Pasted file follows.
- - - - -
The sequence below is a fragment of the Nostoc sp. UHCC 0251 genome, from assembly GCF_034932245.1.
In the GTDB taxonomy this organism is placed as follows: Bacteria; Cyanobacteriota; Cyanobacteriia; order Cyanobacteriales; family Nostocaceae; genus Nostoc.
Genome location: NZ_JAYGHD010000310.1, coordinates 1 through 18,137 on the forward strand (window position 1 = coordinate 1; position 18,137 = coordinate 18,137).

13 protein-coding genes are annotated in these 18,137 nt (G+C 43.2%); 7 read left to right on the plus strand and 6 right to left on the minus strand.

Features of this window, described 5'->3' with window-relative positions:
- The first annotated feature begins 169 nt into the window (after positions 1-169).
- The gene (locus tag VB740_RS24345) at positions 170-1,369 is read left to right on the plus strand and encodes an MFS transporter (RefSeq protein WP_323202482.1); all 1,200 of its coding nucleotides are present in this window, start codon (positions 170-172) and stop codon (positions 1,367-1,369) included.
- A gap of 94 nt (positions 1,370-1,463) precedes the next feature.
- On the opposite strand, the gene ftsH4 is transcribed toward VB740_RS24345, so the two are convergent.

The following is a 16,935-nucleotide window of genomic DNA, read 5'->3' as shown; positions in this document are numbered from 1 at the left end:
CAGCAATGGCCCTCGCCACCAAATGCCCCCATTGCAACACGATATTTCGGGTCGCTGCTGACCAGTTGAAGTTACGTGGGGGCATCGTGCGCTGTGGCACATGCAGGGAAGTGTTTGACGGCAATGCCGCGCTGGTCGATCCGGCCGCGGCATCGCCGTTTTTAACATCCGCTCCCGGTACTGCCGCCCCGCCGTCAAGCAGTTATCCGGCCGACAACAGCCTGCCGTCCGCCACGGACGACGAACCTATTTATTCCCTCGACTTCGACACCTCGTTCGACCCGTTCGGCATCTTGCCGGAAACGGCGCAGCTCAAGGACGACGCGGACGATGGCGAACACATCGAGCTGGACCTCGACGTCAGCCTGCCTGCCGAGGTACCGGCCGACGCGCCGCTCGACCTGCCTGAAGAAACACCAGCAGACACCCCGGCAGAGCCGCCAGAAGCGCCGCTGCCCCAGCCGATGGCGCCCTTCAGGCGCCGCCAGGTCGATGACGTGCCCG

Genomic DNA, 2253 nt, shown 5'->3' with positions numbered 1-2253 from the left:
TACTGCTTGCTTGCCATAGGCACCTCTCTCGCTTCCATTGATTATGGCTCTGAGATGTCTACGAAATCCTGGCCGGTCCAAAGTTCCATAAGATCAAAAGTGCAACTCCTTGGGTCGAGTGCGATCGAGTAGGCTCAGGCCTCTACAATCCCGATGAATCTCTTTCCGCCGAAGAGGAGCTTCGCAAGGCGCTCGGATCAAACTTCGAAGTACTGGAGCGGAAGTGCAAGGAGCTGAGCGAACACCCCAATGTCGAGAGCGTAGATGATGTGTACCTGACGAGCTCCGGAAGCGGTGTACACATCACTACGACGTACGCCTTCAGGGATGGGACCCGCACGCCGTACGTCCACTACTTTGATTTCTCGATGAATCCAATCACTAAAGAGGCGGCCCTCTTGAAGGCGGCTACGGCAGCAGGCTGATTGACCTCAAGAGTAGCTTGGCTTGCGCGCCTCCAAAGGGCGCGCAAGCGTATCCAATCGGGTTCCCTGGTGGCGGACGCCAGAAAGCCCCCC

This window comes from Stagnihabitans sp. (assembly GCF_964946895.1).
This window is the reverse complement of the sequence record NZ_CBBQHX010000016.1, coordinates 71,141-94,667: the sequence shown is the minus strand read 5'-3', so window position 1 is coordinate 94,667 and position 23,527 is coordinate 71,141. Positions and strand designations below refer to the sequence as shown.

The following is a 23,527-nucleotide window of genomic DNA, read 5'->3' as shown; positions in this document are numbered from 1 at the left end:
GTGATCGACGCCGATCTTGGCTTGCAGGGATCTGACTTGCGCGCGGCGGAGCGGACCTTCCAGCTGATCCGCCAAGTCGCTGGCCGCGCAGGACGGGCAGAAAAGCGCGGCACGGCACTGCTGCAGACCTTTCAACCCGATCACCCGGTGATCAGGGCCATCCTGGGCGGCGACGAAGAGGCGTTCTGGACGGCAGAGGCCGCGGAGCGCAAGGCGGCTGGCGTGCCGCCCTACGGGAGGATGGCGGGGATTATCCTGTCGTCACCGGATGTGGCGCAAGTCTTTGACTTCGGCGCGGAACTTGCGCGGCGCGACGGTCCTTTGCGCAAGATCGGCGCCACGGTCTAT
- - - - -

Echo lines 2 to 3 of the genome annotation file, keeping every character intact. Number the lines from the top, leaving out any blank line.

In the GTDB taxonomy this organism is placed as follows: Bacteria; Cyanobacteriota; Cyanobacteriia; order Cyanobacteriales; family Nostocaceae; genus Nostoc.
Genome location: NZ_JAYGHD010000310.1, coordinates 1 through 18,137 on the forward strand (window position 1 = coordinate 1; position 18,137 = coordinate 18,137).